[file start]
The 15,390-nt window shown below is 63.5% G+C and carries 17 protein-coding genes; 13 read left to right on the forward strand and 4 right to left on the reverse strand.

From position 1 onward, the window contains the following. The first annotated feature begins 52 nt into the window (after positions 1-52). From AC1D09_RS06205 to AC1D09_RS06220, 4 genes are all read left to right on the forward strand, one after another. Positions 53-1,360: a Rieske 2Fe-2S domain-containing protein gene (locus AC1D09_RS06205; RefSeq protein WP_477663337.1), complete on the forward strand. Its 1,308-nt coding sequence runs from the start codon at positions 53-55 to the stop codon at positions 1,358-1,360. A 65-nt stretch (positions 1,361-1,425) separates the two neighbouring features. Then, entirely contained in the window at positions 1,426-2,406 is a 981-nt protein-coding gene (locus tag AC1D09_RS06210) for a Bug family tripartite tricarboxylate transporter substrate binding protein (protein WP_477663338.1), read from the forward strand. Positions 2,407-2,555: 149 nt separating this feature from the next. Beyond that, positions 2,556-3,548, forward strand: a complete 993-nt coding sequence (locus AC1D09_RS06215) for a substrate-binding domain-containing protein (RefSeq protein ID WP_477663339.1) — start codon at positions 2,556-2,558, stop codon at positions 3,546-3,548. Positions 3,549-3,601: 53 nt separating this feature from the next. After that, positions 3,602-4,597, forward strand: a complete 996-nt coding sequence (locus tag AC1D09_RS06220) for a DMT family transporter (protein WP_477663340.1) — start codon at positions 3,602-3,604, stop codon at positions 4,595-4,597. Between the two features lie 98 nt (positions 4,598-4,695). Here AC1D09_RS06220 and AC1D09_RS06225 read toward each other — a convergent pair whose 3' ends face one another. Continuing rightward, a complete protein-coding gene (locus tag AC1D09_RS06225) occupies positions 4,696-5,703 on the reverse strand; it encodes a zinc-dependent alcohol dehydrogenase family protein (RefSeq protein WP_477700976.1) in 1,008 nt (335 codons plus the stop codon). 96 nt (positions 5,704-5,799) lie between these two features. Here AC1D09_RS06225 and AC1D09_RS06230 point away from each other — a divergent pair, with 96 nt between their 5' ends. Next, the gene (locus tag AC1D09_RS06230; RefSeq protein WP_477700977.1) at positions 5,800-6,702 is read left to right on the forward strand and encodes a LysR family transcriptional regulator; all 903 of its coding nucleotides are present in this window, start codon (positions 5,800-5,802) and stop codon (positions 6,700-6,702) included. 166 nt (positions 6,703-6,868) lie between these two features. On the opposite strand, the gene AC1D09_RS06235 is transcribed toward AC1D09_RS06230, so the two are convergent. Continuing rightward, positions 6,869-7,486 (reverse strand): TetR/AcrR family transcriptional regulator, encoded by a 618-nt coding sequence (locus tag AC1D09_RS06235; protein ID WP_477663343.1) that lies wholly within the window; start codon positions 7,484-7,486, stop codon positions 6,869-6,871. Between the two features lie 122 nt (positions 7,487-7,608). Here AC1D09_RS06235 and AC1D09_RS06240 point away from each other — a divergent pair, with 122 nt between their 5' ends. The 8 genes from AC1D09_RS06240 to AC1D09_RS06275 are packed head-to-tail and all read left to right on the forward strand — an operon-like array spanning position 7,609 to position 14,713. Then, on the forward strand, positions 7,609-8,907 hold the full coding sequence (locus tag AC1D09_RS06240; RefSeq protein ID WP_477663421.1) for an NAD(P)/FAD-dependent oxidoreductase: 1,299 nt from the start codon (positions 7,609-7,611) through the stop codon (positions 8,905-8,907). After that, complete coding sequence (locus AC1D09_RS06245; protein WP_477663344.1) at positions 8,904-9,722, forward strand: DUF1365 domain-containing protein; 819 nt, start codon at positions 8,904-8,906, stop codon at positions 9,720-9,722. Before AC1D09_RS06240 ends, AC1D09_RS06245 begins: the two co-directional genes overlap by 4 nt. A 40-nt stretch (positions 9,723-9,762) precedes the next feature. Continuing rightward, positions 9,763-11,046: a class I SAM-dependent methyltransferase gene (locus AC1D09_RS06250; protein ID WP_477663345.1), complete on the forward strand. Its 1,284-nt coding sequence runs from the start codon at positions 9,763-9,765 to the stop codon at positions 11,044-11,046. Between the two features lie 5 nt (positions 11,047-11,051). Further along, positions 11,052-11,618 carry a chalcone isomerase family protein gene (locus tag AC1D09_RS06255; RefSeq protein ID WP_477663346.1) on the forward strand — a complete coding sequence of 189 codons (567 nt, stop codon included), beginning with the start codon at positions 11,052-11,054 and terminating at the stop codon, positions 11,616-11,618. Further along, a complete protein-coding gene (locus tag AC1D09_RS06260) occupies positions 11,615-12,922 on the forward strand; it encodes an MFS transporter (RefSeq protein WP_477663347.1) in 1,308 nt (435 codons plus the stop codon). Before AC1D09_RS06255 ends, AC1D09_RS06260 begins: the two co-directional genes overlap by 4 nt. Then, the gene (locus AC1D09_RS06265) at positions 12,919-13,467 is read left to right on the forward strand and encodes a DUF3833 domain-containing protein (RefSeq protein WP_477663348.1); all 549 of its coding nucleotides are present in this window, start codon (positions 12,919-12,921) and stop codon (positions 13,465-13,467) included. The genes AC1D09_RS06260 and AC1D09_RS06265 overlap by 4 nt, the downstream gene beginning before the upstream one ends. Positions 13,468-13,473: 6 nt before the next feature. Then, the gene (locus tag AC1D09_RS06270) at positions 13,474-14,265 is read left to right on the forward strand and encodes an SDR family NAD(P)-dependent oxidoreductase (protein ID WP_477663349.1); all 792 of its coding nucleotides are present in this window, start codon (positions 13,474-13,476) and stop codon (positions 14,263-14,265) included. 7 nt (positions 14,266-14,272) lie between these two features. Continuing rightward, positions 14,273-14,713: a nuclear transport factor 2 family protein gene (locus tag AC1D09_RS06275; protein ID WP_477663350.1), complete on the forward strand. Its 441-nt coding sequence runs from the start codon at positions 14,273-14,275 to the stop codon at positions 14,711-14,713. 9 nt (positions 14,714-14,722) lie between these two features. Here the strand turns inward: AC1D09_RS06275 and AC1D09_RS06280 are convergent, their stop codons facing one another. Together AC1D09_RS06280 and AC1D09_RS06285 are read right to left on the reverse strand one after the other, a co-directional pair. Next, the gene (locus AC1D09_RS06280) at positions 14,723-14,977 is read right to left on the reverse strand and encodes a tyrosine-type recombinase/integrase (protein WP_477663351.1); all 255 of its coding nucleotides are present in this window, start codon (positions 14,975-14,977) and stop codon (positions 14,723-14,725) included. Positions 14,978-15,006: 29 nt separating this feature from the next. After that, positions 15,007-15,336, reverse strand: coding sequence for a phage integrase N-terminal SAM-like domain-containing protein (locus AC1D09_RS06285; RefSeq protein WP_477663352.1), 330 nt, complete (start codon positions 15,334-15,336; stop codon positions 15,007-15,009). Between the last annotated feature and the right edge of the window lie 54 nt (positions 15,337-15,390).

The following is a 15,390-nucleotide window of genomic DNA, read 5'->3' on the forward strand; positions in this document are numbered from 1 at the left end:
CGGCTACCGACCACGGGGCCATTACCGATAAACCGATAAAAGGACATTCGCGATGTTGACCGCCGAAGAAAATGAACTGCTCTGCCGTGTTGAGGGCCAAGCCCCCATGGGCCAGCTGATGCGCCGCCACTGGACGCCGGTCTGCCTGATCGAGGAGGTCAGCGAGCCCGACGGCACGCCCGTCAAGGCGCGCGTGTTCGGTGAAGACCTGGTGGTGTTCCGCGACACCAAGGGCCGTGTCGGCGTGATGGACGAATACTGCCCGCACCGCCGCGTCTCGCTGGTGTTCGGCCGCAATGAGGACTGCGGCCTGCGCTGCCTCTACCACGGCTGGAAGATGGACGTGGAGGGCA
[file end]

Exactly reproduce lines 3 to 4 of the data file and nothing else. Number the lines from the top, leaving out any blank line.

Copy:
The following is a 15,390-nucleotide window of genomic DNA, read 5'->3' on the forward strand; positions in this document are numbered from 1 at the left end:
CGGCTACCGACCACGGGGCCATTACCGATAAACCGATAAAAGGACATTCGCGATGTTGACCGCCGAAGAAAATGAACTGCTCTGCCGTGTTGAGGGCCAAGCCCCCATGGGCCAGCTGATGCGCCGCCACTGGACGCCGGTCTGCCTGATCGAGGAGGTCAGCGAGCCCGACGGCACGCCCGTCAAGGCGCGCGTGTTCGGTGAAGACCTGGTGGTGTTCCGCGACACCAAGGGCCGTGTCGGCGTGATGGACGAATACTGCCCGCACCGCCGCGTCTCGCTGGTGTTCGGCCGCAATGAGGACTGCGGCCTGCGCTGCCTCTACCACGGCTGGAAGATGGACGTGGAGGGCA